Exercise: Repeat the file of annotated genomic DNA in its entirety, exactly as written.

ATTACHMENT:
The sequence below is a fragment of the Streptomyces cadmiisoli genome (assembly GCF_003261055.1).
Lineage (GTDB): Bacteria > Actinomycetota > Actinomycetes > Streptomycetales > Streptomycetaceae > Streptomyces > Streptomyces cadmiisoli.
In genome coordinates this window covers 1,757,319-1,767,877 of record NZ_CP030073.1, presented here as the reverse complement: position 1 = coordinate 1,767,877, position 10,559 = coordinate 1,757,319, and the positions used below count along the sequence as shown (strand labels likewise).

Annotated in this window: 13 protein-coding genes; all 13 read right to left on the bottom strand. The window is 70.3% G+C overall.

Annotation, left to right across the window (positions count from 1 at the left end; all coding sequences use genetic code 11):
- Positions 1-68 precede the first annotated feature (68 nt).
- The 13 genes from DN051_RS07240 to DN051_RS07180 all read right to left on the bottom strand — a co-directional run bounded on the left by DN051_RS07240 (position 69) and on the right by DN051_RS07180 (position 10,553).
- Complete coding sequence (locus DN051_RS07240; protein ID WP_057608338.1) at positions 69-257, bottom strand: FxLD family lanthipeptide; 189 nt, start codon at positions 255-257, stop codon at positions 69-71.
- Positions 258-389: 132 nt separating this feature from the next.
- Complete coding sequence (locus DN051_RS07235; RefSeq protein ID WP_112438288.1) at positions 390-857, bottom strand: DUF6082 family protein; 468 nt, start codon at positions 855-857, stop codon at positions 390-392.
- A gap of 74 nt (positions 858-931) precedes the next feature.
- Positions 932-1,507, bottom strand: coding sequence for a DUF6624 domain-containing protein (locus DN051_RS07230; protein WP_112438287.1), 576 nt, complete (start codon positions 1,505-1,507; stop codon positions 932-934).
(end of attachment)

The sequence below is a fragment of the Streptomyces cadmiisoli genome (assembly GCF_003261055.1).
Lineage (GTDB): Bacteria > Actinomycetota > Actinomycetes > Streptomycetales > Streptomycetaceae > Streptomyces > Streptomyces cadmiisoli.
In genome coordinates this window covers 1,757,319-1,767,877 of record NZ_CP030073.1, presented here as the reverse complement: position 1 = coordinate 1,767,877, position 10,559 = coordinate 1,757,319, and the positions used below count along the sequence as shown (strand labels likewise).

Annotated in this window: 13 protein-coding genes; all 13 read right to left on the bottom strand. The window is 70.3% G+C overall.

Annotation, left to right across the window (positions count from 1 at the left end; all coding sequences use genetic code 11):
- Positions 1-68 precede the first annotated feature (68 nt).
- The 13 genes from DN051_RS07240 to DN051_RS07180 all read right to left on the bottom strand — a co-directional run bounded on the left by DN051_RS07240 (position 69) and on the right by DN051_RS07180 (position 10,553).
- Complete coding sequence (locus DN051_RS07240; protein ID WP_057608338.1) at positions 69-257, bottom strand: FxLD family lanthipeptide; 189 nt, start codon at positions 255-257, stop codon at positions 69-71.
- Positions 258-389: 132 nt separating this feature from the next.
- Complete coding sequence (locus DN051_RS07235; RefSeq protein ID WP_112438288.1) at positions 390-857, bottom strand: DUF6082 family protein; 468 nt, start codon at positions 855-857, stop codon at positions 390-392.
- A gap of 74 nt (positions 858-931) precedes the next feature.
- Positions 932-1,507, bottom strand: coding sequence for a DUF6624 domain-containing protein (locus DN051_RS07230; protein WP_112438287.1), 576 nt, complete (start codon positions 1,505-1,507; stop codon positions 932-934).